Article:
How to Choose a Multi-Region Configuration

This page has high-level information about how to configure a multi-region cluster's survival goals and table localities.

Note:

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Multi-region configuration options

The options for configuring your multi-region cluster include:

  • Change nothing: Using the default settings, you get:

    • Zone survival (the default).
    • Low-latency reads and writes from a single region.
    • A choice of low-latency stale reads or high-latency fresh reads from other regions (and high-latency fresh reads is the default).
  • Change only survival goals: This configuration is useful for single-region apps that need higher levels of survival. In this configuration, you move from availability zone (AZ) survival to get:

    • Region survival.
    • Low-latency reads from a single region.
    • A choice of low-latency stale reads or high-latency fresh reads from other regions (and high-latency fresh reads is the default).
    • Higher-latency writes from all regions (due to region survival).
  • Change only table localities: This is useful for multi-region apps that require different read and write latency guarantees for different tables in the database, and are not concerned with surviving a region failure. In this configuration, you get:

  • Change both survival goals and table localities: This is useful for multi-region apps that want a high level of survival. In this configuration, you move from zone survival and get:

    • Region survival.
    • Low-latency reads from all regions.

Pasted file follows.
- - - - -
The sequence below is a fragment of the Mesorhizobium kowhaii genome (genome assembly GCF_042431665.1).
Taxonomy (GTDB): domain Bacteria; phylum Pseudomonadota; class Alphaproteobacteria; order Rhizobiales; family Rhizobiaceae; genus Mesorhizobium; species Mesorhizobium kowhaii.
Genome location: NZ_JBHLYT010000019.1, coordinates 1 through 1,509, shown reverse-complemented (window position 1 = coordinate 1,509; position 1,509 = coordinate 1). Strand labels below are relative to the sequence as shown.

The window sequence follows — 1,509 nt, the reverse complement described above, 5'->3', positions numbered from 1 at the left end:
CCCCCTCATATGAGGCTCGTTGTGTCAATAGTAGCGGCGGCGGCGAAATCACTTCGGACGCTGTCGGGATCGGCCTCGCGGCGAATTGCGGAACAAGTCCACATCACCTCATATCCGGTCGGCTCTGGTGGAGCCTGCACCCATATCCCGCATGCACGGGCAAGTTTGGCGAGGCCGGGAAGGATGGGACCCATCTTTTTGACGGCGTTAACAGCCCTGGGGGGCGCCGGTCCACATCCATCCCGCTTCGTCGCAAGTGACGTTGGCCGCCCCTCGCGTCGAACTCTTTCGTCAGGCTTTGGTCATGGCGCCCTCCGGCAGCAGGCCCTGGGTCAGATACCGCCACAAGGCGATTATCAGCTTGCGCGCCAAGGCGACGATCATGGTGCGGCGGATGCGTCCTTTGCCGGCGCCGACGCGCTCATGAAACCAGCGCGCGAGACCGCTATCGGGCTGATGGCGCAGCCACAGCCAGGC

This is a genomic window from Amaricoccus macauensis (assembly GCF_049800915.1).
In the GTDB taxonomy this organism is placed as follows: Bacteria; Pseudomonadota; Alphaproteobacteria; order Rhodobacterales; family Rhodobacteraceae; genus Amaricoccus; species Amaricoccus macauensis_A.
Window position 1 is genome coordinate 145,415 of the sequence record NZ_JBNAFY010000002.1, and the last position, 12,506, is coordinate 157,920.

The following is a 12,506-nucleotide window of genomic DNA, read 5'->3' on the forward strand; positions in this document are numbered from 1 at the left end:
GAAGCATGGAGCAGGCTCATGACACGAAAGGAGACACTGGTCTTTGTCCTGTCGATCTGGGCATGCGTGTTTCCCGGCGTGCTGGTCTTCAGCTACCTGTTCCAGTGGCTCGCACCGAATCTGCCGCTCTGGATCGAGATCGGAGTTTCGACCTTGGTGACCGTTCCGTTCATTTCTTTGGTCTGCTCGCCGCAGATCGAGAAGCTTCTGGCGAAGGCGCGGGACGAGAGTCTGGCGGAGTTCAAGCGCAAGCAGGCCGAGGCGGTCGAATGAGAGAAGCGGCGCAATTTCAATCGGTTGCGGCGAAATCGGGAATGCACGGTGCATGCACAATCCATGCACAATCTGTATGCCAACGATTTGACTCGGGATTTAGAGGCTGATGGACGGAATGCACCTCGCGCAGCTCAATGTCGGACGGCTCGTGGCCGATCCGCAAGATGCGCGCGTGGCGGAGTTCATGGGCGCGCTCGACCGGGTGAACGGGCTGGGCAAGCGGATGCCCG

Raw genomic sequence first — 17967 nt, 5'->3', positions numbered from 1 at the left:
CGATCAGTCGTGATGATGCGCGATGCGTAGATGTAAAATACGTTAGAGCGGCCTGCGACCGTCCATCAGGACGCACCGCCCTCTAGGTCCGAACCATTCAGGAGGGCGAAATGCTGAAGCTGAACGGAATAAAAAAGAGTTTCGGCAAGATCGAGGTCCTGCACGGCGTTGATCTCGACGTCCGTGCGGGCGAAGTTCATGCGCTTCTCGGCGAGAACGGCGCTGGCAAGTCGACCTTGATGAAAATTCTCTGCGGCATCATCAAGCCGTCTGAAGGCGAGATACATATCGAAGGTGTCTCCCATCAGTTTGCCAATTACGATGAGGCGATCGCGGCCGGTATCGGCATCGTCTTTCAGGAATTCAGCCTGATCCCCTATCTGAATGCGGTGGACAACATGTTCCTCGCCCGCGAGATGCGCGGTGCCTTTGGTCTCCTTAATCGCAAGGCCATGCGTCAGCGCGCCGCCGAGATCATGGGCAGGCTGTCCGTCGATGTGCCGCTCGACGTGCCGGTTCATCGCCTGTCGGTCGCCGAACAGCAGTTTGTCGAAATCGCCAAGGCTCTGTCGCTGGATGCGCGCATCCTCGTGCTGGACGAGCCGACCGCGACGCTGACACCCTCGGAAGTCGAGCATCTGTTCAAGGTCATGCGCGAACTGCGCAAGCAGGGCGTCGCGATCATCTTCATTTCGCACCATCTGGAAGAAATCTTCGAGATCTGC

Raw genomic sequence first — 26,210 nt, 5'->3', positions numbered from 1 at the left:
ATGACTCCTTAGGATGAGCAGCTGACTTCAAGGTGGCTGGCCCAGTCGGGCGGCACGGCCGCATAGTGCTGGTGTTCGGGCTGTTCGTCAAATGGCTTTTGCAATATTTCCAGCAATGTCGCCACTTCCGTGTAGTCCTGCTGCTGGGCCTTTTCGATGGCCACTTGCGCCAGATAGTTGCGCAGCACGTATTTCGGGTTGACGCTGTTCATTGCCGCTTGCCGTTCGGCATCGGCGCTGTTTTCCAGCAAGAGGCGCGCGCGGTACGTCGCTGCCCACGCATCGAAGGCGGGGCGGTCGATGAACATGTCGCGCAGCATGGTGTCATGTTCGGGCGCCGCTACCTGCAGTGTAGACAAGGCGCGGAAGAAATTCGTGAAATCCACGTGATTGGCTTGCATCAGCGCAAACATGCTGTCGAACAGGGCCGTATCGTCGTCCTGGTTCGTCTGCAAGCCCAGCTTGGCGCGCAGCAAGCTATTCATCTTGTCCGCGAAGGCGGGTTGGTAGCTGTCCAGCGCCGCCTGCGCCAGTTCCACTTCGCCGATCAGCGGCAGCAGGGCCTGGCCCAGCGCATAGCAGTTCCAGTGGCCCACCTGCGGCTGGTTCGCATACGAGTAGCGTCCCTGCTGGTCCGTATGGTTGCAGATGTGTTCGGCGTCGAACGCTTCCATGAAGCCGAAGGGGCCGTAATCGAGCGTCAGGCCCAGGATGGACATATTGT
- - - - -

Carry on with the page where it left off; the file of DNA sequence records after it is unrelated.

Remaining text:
• Higher-latency writes from all regions (due to region survival).

Configuration options vs. performance characteristics and application styles

The following table offers another view of how the various configuration options map to:

  • The performance characteristics of specific survival goal and table locality combinations.
  • The types of applications that can benefit from each combination.
locality ↓ survival →
ZONE REGION
REGIONAL BY TABLE Low-latency for single-region writes and multi-region stale reads. Single-region writes are higher latency than for ZONE, as at least one additional region must be consulted for each write. Stale multi-region reads are of comparable latency to ZONE survival.
Single-region apps that can accept region failure. Single-region apps that must survive region failure.
REGIONAL BY ROW Low-latency consistent multi-region reads and writes for rows that are homed in specific regions. Low-latency consistent reads from a row's home region. Low-latency consistent stale reads from outside the row's home region. Higher-latency writes if writing to a row from outside its home region.
Multi-region apps that read and write individual rows of the table from a specific region and can accept region failure. Multi-region apps that read and write individual rows of the table from a specific region and must survive a region failure.
GLOBAL Low-latency multi-region reads. Writes are higher latency than reads. Low-latency multi-region reads. Writes are higher latency than reads. There should be minimal difference in write latencies between ZONE and REGION survival.
Multi-region apps that need low-latency reads of a "read-mostly" table. Multi-region apps that need low-latency reads of a "read-mostly" table and must survive a region failure.

Different databases and tables within the same cluster can each use different combinations of these settings.

Tip:

For new clusters using the multi-region SQL abstractions, Cockroach Labs recommends lowering the --max-offset setting to 250ms. This setting is especially helpful for lowering the write latency of global tables. For existing clusters, changing the setting will require restarting all of the nodes in your cluster at the same time; it cannot be done with a rolling restart.

See also

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